Findings from a new study published in the journal Molecular Therapy offer a promising therapeutic strategy for patients with Spinal Muscular Atrophy (SMA).
Spinal muscular atrophy (SMA) is an autosomal recessive disorder that causes loss of motor neurons and atrophy of the muscle, with patients presenting loss of strength in proximal muscles. SMA is caused by mutations or deletion of the telomeric copy of the survival motor neuron 1 gene (SMN1) that results in reduced SMN protein levels. However, it remains unclear why SMN deficiency affects motor neurons.
SMN is expressed and involved in the RNA metabolism. Evidence has shown that one of the features of SMN defective motor neurons is an axon elongation defect. Furthermore, studies have found that in SMA there is a decrease in mRNA levels, suggesting that SMN may be necessary for mRNA transport along axons. At the moment restoring the SMN expression is being investigated as a potential strategy in SMA mouse models, however, modulating the expression of other genes may offer extra motor neuron protection through alternative mechanisms and molecular pathways.
In their research entitled “PTEN Depletion Decreases Disease Severity and Modestly Prolongs Survival in a Mouse Model of Spinal Muscular Atrophy,” Daniel Little and colleagues based on previous findings that indicated that PTEN depletion increases survival of SMN-deficient motor neurons, aimed that examining the impact of the PTEN modulation in a in vitro SMA mice model.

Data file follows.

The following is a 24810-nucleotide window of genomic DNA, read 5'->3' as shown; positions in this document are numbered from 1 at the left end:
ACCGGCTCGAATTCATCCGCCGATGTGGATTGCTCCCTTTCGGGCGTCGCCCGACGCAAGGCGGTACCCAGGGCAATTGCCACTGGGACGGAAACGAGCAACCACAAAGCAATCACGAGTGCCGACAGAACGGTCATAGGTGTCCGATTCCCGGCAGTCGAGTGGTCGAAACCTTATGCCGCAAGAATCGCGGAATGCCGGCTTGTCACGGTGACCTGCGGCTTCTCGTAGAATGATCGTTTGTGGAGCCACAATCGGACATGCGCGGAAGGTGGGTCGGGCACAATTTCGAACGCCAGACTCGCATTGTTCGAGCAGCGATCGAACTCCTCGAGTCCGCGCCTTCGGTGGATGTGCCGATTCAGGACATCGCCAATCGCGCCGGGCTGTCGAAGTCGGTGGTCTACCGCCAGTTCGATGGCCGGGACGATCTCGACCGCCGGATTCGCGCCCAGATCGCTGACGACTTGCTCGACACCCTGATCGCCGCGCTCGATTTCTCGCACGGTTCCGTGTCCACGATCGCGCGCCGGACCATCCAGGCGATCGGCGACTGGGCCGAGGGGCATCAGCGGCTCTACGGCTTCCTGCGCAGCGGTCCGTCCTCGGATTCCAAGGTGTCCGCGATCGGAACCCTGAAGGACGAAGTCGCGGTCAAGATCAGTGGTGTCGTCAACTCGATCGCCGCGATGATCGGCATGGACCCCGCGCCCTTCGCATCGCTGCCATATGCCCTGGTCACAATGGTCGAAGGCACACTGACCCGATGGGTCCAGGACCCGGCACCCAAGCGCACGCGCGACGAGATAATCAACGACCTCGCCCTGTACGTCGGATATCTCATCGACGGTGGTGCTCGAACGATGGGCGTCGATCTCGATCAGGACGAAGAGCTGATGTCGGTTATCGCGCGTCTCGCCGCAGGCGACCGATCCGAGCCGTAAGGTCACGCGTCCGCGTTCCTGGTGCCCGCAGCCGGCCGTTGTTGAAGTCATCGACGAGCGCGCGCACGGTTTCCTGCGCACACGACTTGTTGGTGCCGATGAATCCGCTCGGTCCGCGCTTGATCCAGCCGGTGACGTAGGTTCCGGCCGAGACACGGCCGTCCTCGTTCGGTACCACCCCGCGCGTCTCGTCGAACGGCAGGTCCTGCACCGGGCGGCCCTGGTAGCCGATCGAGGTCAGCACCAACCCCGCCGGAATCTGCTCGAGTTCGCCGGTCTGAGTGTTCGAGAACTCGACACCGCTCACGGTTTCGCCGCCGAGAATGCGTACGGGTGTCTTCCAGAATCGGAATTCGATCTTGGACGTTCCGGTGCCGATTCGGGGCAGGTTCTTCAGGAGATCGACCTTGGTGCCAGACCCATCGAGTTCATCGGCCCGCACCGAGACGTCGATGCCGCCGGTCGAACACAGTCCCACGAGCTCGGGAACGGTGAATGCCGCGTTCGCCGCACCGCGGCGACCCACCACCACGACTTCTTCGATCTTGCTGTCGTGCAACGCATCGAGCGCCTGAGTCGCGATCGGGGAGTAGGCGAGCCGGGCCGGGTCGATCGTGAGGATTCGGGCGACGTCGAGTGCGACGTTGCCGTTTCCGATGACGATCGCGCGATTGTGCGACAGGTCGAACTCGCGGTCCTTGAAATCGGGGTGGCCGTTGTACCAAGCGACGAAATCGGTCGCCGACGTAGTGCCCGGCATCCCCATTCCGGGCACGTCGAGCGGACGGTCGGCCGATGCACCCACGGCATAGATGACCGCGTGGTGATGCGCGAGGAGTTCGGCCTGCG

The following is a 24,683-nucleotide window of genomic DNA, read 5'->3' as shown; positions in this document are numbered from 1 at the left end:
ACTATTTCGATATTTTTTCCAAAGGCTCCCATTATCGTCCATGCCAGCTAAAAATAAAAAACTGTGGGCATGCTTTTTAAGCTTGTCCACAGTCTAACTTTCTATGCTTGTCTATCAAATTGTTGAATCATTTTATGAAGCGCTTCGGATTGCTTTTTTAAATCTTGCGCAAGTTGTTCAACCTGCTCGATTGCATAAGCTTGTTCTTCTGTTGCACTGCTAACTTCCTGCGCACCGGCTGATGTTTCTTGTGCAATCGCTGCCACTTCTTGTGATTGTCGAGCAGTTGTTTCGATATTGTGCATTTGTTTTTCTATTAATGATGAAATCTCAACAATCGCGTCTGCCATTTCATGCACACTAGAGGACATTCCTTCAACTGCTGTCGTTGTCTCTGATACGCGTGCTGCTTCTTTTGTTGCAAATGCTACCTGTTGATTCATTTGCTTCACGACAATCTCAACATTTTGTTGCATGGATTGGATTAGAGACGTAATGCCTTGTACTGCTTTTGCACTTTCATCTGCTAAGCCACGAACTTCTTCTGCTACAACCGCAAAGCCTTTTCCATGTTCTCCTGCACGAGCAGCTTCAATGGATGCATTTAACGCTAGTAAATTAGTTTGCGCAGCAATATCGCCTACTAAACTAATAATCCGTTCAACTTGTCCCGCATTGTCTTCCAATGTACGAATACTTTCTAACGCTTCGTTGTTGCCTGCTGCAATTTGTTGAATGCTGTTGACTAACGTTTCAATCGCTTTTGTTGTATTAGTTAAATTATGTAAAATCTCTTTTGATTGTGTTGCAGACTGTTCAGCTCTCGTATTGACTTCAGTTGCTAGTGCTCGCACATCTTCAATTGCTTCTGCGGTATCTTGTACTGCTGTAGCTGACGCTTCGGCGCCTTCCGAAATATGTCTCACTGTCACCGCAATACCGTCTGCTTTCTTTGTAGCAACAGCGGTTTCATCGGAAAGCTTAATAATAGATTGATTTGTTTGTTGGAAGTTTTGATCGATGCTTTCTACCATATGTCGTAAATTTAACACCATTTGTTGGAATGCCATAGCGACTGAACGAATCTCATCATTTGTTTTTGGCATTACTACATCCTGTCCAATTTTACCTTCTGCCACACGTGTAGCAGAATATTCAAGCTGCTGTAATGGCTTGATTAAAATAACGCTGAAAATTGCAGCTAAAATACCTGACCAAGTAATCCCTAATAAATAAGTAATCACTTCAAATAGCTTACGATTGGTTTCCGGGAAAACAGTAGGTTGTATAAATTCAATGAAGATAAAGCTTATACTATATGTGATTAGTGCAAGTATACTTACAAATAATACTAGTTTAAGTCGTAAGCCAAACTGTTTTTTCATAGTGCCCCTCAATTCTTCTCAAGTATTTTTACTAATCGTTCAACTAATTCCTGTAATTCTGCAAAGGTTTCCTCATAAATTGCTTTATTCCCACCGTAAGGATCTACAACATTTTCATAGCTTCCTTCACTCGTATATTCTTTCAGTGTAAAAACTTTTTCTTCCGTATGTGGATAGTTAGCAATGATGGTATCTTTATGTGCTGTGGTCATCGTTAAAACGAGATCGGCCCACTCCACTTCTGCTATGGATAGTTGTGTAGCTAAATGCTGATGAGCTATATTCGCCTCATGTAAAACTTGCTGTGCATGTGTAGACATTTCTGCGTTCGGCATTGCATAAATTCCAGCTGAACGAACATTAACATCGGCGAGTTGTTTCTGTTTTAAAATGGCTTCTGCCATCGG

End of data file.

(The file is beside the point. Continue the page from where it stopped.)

The analysis revealed that PTEN modulation ameliorated the severity of neuromuscular junction pathology, after mice received an injection that silenced the PTEN gene expression via RNA. Then the researchers compared the results of a treatment injection aimed at suppressing the PTEN and observed an increase the life-span of SMA mice in a mean survival of 30 days, compared to mice without treatment (mean survival of 10 days).
Results from this study revealed that PTEN depletion modifies SMA expression in mice models with SMA. The team of researchers strongly suggest that therapies that target lowering PTEN expression can work as a potential treatment strategy for SMA. However, further studies are necessary.